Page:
December 29, 2013
"

The most powerful country in the world is today experiencing the erosion of its hegemony. When faced with a similar situation in the past, the U.S reacted by attacking a small country. How might it respond today?

There were and are two possible reactions, then and now, said Ernesto Domínguez, from the University of Havana’s Center for Hemispheric and U.S. Studies (CEHSEU), speaking with Granma: “Assume the decline and attempt to manage it in such a way to preserve a privileged position, or try to detain the process by resorting to the use of force, with several concrete objectives, such as giving a show of power, reaffirming geo-strategic positions, controlling key resources or stimulating the economy with military spending.”

"

http://www.granmai.cubasi.cu/ingles/international-i/31oct-Grenada.html

November 26, 2013
This, from what I saw of Honduras last winter, is heartbreaking.  US backed Capitalist supremacism continues to strangle the country….
fuckyeahmarxismleninism:

Honduras students take to the streets to demand a recount of votes
Honduran students demonstrated Tuesday in front of the Autonomous University in Tegucigalpa to demand that the authorities of the Supreme Electoral Tribunal (TSE) recount of the votes in Sunday’s national election.
A student at the demonstration said that” the people on Sunday made ​​a decision” and” Xiomara Castro is the president of Honduras, but as always the oligarchy continues to attack the people.” 
On Monday, the Supreme Electoral Tribunal (TSE) of Honduras issued a bulletin stating that the trend of the votes counted is “irreversible,” placing the National Party and its candidate Juan Hernandez at the head of the contest.

This, from what I saw of Honduras last winter, is heartbreaking.  US backed Capitalist supremacism continues to strangle the country….

fuckyeahmarxismleninism:

Honduras students take to the streets to demand a recount of votes

Honduran students demonstrated Tuesday in front of the Autonomous University in Tegucigalpa to demand that the authorities of the Supreme Electoral Tribunal (TSE) recount of the votes in Sunday’s national election.

A student at the demonstration said that” the people on Sunday made ​​a decision” and” Xiomara Castro is the president of Honduras, but as always the oligarchy continues to attack the people.” 

On Monday, the Supreme Electoral Tribunal (TSE) of Honduras issued a bulletin stating that the trend of the votes counted is “irreversible,” placing the National Party and its candidate Juan Hernandez at the head of the contest.

November 24, 2013
Unspeakable horrors in a country on the verge of genocide

Will we look back at this similarly to the way we look back at Rwanda sometime soon?

August 7, 2013
fuldagap:

Sandinista National Liberation Front guerrillas. 

fuldagap:

Sandinista National Liberation Front guerrillas.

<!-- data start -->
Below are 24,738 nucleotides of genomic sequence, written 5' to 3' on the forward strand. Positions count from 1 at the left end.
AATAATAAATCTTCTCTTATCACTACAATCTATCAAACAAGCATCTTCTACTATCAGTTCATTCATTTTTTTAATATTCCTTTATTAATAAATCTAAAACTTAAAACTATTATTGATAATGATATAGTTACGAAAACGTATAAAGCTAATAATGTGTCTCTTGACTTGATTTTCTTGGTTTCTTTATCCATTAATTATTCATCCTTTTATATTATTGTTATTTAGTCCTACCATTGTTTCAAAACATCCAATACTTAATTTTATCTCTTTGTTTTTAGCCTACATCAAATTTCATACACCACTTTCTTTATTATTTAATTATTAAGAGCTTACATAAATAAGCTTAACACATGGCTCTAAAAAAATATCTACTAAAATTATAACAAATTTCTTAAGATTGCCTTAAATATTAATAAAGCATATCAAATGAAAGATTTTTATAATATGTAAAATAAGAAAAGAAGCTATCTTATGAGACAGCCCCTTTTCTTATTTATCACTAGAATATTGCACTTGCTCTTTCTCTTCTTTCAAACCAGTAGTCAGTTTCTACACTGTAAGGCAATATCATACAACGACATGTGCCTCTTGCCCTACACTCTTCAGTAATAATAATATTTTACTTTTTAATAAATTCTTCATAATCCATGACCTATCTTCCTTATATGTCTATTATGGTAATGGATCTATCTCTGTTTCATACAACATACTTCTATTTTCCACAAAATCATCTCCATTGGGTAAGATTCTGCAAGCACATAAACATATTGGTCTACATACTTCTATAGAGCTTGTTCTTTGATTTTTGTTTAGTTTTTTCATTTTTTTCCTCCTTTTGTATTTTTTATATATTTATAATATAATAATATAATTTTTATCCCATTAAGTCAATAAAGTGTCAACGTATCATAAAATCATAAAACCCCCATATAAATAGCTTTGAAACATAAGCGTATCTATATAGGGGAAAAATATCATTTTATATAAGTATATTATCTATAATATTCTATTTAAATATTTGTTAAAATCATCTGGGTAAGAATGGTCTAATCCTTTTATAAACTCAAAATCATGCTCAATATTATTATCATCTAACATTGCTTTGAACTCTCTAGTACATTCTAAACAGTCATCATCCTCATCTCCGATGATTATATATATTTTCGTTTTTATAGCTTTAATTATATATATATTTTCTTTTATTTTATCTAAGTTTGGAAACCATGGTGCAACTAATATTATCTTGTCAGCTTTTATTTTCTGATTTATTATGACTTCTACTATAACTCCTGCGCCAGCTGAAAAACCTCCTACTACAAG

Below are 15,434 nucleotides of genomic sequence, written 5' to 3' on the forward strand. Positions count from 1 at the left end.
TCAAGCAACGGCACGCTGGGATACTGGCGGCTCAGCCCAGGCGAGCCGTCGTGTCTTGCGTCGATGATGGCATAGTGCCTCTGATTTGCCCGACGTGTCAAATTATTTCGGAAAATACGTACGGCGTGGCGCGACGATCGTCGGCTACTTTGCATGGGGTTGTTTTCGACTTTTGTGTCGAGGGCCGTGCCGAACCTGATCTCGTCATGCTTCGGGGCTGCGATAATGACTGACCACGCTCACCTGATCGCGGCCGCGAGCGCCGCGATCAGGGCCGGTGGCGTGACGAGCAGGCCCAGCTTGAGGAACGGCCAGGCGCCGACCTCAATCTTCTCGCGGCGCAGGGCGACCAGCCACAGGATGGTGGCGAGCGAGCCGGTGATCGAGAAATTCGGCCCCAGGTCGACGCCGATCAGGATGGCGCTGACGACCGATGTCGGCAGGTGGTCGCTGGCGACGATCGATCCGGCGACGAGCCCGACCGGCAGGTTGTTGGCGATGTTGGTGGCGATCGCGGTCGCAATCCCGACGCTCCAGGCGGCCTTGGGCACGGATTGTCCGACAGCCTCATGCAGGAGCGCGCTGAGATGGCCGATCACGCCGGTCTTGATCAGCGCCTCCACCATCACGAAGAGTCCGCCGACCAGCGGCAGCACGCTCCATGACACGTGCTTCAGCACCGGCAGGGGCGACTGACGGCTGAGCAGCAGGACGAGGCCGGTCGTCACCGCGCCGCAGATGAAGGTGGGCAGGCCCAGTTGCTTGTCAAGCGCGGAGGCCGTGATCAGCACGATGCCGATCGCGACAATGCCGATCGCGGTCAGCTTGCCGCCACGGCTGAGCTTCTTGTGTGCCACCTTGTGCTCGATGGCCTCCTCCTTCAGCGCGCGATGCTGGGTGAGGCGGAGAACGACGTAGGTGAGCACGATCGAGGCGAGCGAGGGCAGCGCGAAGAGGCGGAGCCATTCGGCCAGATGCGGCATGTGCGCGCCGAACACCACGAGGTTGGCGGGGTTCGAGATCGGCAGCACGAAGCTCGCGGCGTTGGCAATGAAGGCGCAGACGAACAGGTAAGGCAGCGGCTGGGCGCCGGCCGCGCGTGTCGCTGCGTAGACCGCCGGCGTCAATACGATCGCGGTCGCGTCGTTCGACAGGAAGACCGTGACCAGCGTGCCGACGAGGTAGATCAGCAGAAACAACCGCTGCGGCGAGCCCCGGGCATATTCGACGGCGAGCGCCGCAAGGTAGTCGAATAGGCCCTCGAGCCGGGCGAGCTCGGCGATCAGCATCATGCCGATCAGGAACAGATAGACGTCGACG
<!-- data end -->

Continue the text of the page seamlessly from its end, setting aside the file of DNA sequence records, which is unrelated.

(Source: anarcho-bootyist, via amodernmanifesto)

March 19, 2013
This is what Imperialism looks like….  Thanks, South America, for giving this the middle finger.
antoine-roquentin:

US military construction sites in Central America. Note that Honduras has the largest concentration, a result of the 2009 coup. However, also note that there are still 3 sites (one labelled “renovate damaged pier”, one “ops center/boat ramp” and one “pier and barracks”) in Sandinista-controlled Nicaragua, a result of that party lessening its strident leftist stance in the decades since the revolution. Not pictured: a single site in Peru, the sole US military presence in South America outside of Colombia.

This is what Imperialism looks like….  Thanks, South America, for giving this the middle finger.

antoine-roquentin:

US military construction sites in Central America. Note that Honduras has the largest concentration, a result of the 2009 coup. However, also note that there are still 3 sites (one labelled “renovate damaged pier”, one “ops center/boat ramp” and one “pier and barracks”) in Sandinista-controlled Nicaragua, a result of that party lessening its strident leftist stance in the decades since the revolution. Not pictured: a single site in Peru, the sole US military presence in South America outside of Colombia.

(via fuckyeahmarxismleninism)

January 29, 2013
"

A judge in Guatemala has ordered the trial of former dictator Efrain Rios Montt for genocide in a case relating to the killings of more than 1,750 indigenous people during his 1982-83 reign.

Relatives of some of the victims lit firecrackers outside the Supreme Court to celebrate the decree.

"There were hundreds of witness testominies and forensic reports for this case, that has been nearly a decade in the making," Mercer said.

"This decision is unparalled in Guatemala - this is Guatemala’s Pinochet. Activists say that he managed to escape justice for many years".

This is the first time that genocide proceedings have been formally initiated in the Central American country over the 36-year civil war that ended in 1996. The war left an estimated 200,000 people dead, according to the UN.

Rios Montt is known for his “scorched earth” campaign against people the government claimed were leftist rebels but were often in fact members of indigenous Maya communities who were not involved in the conflict.
Human Rights Watch called the decision to prosecute Rios Montt a “major step forward for accountability in Guatemala.”

"The fact that a judge has ordered the trial of a former head of state is a remarkable development in a country where impunity for past atrocities has long been the norm," said the group’s Americas director, Jose Miguel Vivanco.